The saga of Recep Tayyip Erdogan, Turkey’s controversial president, continues. Coming from humble beginnings, the former mayor of Istanbul rose to prominence in Turkish politics at a time when the country was going through one of its most challenging economic and political crises. In 2002, Erdogan’s newly-formed Justice and Democracy Party (AKP) scored a stunning electoral victory and gained the majority of the seats in the parliament. During the course of the last 14 years, Erdogan gradually and systematically consolidated his political power.
One thing he did not have, until July 15, that is, was an act of heroism, ideally accompanied by a “miracle.” On July 15, Erdogan stared into the eyes of Turkey’s first “hard” coup attempt in 36 years. The coup plotters aimed to assassinate Erdogan and most likely his family. If they had been successful, Turkey would have – most likely – woken up to a military dictatorship or full-blown civil war. However, Erdogan was saved by a “miracle,” escaping his assassins by mere minutes. Therein came Erdogan’s act of heroism: aware that there were rebel F-16s in the air and unsure of their numbers as well as location, he took his plane to Istanbul, calling Turkish citizens to the streets to stall the coup plotters over an aide’s smartphone. In the end, under the leadership of Erdogan, the people said “no” to a coup attempt, a first in the history of the Republic of Turkey.
As a result, Erdogan’s cult of personality has reached new heights: “reis” (“chief”) has now become his quasi-formal moniker. And the reis is now on the brink of establishing a “new” Turkey: Erdogan’s Turkey.
Erdogan has only one more step to take before finalizing his project of building a new regime: a constitutional change that will transfer the executive powers to the person of the president. According to the present constitution, the Turkish president holds more of a non-partisan, ceremonial role with negligible veto powers. Not in Erdogan’s Turkey. Erdogan has already bent and ignored what the constitution prescribes for the role of the president in Turkish politics. This, however, is not enough for Erdogan. He wants absolute power and is getting ready to take the next step.
An important breaking point came with the sacking of Prime Minister Ahmet Davutoglu, a longtime confidante of Erdogan and the chief architect of Turkey’s “active” foreign policy (which is sometimes referred to as neo-Ottomanism). Davutoglu reportedly disagreed with Erdogan over the “pace” of the constitutional change, if not necessarily its content. Erdogan “convinced” him to resign silently. Davutoglu was then replaced by Binali Yildirim, who is unanimously accepted to be little more than an old party hand, the very picture of a “yes man” who will follow the president’s orders, no questions asked. Yildirim’s performance during the coup attempt and its aftermath proved that he is also a steady and loyal hand in times of crisis. He can never be a “headliner,” a leader who will rule the AKP and Turkey all by himself.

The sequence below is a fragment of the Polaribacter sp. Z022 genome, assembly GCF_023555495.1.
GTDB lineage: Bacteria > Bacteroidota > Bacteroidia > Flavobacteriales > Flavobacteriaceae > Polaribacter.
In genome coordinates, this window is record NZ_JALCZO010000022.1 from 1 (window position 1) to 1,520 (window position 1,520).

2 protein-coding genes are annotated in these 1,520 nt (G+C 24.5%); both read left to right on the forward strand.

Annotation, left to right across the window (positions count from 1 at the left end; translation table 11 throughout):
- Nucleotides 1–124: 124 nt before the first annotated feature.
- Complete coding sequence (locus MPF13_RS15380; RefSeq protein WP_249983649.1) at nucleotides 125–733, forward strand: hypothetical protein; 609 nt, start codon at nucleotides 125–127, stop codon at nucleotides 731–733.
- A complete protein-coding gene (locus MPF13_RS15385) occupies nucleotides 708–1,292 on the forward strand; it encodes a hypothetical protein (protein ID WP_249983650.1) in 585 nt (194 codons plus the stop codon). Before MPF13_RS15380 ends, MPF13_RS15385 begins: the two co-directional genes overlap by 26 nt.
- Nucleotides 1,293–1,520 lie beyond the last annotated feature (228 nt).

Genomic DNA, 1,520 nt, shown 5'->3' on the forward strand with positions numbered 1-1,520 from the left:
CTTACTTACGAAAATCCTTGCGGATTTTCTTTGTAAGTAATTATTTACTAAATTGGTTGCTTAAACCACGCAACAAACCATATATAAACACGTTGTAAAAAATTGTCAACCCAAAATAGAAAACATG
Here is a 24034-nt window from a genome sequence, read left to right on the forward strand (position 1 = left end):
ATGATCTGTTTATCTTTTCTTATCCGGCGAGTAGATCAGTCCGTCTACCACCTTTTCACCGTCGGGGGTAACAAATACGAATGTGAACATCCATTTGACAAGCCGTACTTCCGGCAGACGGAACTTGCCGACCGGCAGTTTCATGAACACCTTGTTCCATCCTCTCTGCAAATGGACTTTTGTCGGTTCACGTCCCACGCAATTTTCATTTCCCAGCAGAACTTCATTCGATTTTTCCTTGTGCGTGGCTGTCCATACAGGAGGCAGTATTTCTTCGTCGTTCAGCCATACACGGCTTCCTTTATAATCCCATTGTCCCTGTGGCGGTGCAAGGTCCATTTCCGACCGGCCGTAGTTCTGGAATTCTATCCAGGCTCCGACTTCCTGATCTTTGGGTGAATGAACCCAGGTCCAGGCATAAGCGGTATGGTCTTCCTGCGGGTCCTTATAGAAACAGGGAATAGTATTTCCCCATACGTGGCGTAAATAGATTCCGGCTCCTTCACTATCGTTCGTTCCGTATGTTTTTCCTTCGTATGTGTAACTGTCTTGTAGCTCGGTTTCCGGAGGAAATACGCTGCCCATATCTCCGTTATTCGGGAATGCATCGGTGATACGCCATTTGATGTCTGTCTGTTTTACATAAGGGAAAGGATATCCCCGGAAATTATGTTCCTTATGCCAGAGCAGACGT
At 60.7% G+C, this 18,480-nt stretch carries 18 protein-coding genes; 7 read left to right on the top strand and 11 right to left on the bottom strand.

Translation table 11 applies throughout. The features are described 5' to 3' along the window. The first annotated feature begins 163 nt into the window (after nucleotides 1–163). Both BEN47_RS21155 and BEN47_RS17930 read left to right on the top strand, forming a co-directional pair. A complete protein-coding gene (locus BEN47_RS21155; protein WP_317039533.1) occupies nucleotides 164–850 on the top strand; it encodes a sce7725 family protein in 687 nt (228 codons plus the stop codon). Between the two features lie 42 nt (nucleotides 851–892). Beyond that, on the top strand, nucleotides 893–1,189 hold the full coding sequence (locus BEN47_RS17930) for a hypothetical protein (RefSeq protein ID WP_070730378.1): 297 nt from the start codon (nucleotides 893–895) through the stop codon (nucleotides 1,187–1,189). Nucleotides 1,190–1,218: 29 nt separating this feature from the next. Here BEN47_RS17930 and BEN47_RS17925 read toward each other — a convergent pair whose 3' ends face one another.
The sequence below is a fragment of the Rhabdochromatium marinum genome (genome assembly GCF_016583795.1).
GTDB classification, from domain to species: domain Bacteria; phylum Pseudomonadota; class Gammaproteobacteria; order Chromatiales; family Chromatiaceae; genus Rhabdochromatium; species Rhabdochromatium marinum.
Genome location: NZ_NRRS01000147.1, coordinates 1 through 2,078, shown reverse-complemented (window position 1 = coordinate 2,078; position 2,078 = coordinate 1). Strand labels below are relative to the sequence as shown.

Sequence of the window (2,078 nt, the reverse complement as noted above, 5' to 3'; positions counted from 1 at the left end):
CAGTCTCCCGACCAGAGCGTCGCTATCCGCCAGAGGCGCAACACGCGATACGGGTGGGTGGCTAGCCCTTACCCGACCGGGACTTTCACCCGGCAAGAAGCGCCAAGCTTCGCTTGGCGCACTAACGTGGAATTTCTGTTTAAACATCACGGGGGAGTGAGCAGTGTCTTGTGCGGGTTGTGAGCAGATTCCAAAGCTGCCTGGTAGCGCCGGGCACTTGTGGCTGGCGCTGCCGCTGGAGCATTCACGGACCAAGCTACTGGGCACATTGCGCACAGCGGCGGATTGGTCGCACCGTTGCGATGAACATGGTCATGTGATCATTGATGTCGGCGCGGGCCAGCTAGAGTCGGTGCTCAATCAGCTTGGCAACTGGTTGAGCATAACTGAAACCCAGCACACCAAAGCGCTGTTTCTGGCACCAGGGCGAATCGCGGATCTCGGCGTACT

The coup attempt failed, which is most certainly a much more desirable outcome than the alternative. However, Turkey’s problems remain. Turkey is still facing a multi-faceted political crisis that involves numerous challenges ranging from the re-emergence of the conflict between the Turkish state and Kurdistan Workers’ Party (PKK) to the spillover effects of the Syrian civil war. The coup attempt appears to have mitigated the polarization of the country between AKP’s supporters and its secular opponents, but it is very likely that the tensions will return, probably with a vengeance.
Now that Erdogan is about to finalize his project of transforming the Turkish political landscape and remake it in his image in the midst of a chronic political crisis, what’s next?
The answer has a lot to do with the silent removal of Davutoglu, which, according to some critiques of Erdogan, constituted no less than a “palace coup.” Put simply, Davutoglu’s removal suggests that Erdogan is not interested in a “second man” or grooming a successor. That he also liquidated one of his closest associates without a second thought when he appeared to voice a slight disagreement implies that Erdogan will not tolerate anyone who will step out of the path he draws. The end result is a political system with no mechanism left for succession. The question then becomes: What happens when Erdogan steps down, either voluntarily or due to an unforeseen development such as a health problem?
There are two answers. First, and more likely, Erdogan will end up creating a dynasty. If this happens, he will make sure a trusted and capable family member replaces him down the road. As of now, there are three candidates: Erdogan’s American-educated daughter Sumeyye Erdogan and his two sons-in-law: Berat Albayrak and Selcuk Bayraktar. Turning the remnants of Turkish democracy into a dynasty will prove to be controversial, even in the eyes of Erdogan’s long-term followers. But, given time, Erdogan can most probably make it work.
The second option would involve Erdogan either choosing not to select an heir or failing to groom one on time. Under such circumstances, Erdogan’s strength – that he has been able to concentrate political powers in his own hands – will likely work against him. In the absence of a viable successor, any sign of weakness or incompetence that will reveal itself through a health problem will likely create internal instability within his party and may open the gates for the very political system Erdogan has been building to collapse.